posted in: On This Day | 1

Hello friends!  Let me start this off by saying this is the first of a monthly blog post focused on literary figures, books, authors, artists, film, etc. that have greatly inspired me as a writer.  These will be posted on the anniversary of said honoree.

(Edit: While I know this is the day we celebrate and honor the life of Martin Luther King Jr., I’m making this little edit at this time to say he was truly inspirational and a man filled with vision and love who could see beyond to what we as a people could and should be as citizens of the United States.  Take a moment today and honor him in any way you can.)

It’s only fitting that the first post of this series honors the late Robert Jordan and his introduction to the world I fell in love with after the first page.

Granted, I know not everyone who reads this post will be in agreement or even having read The Eye of the World (Book 1 of the Wheel of Time series).  No worries!  My mission is not to convert anyone to become a follower of the Dragon (first in book reference).

As I’ve stated before, I first came across this book back in the fall of 1999 (dear lord, that makes me feel old).  The book was published back on January 16th, 1990.  I still remember going to the library before school started (yes, my friends and I were those Freshmen), sitting at the table and noticing a book one of my friends was reading.  See the image below (how could you not be intrigued?!).  For whatever reason, this book caught my eye.  I was not an avid reader to say the least.  I barely read comic books.  Yet, it was this book that captivated me and set my course to this day more than 17 years later.

 

For those uninitiated in the world of epic fantasy (sorry, if you only watch Game of Thrones, I don’t count you as a fellow fantasy nerd.  But there’s still hope!), The Eye of the World takes the reader on an adventure filled to the brim with a colorful, complex world where there are Aes Sedai, Trollocs, Gleemen, and Forsaken.  Are you looking at that list and thinking, “Uh… what?”  Obviously not if you’ve delved beyond this first of fourteen tome.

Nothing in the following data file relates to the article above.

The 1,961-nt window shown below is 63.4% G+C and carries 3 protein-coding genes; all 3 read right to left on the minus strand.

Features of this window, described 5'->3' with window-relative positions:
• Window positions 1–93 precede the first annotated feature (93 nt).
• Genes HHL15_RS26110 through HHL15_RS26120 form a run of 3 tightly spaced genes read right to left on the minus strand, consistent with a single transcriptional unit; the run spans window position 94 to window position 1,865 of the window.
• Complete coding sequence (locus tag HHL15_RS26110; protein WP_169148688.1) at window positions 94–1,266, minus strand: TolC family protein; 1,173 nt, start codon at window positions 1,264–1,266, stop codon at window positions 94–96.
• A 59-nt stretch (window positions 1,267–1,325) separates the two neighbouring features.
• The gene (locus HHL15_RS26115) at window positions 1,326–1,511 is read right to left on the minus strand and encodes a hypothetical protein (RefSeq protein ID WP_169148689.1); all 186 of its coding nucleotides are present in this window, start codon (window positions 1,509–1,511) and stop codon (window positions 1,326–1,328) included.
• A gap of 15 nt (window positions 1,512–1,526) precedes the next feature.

I will not be providing an Amazon worthy critique exactly or even a vast, droning summary.  No, I’d rather share how this book thrust me forward as a writer.

The Eye of the World (I’ve read it at least five times) has continued to teach me how to write an epic fantasy novel.  Robert Jordan is notorious for details.  Every person and place was vividly described in a way that once I got ten books in drove me crazy.  At that point, you know the world so well, you don’t care what color and style clothes Rand al’Thor is wearing as he sits in some manor house with its rugs and tapestries in Tear (stay with me!).  You just want the story to move forward.  As a reader, that’s frustrating but as a writer, I learned the invaluable treasure of providing details in my own writing that lends to the realism of the world I’ve created.

Now, I admit, I do not write to the level of detail Robert Jordan does in his books.  I have my own style and approach to world building but I cannot stress how much his books inspired me more than any other.  I’m so thankful for his level and commitment to detail because I learned to appreciate it as I set out to write my own books, starting back in 2003.  That’s nearly fourteen years where I learned and realized that I wanted to include details!

Stories need details.  The best ones out there include details that appeal to the senses.  If the reader cannot only see the scene on the page but hear, smell and even taste the acrid smoke on the battlefield where charred wood and bodies choke the lungs of the wailing wounded, then as a writer, I have failed to immerse my reader in the hell that’s presented.  The goal of the scene should be to make the reader’s stomach twist slightly, pulling them into the mess and chaos of a battle’s aftermath.  Even if you’ve never been involved in such a horrible place in real life, you should be able to tap into your imagination and be there.

Robert Jordan’s writing taught me far more than just the importance of detail in writing.  Setting, foreshadowing, theme, characterization, etc.  These are all areas I gained more knowledge of each time I revisited his world.  I am forever thankful for such a writer and book offered to the literary community.

Call to Action: Buy or go to your local library and find the Eye of the World (pst, you can just click on the pic above).  I encourage everyone to experience this great novel even if you’re not a fantasy aficionado like myself.  It’s worth reading just to immerse yourself in the great detailed writing.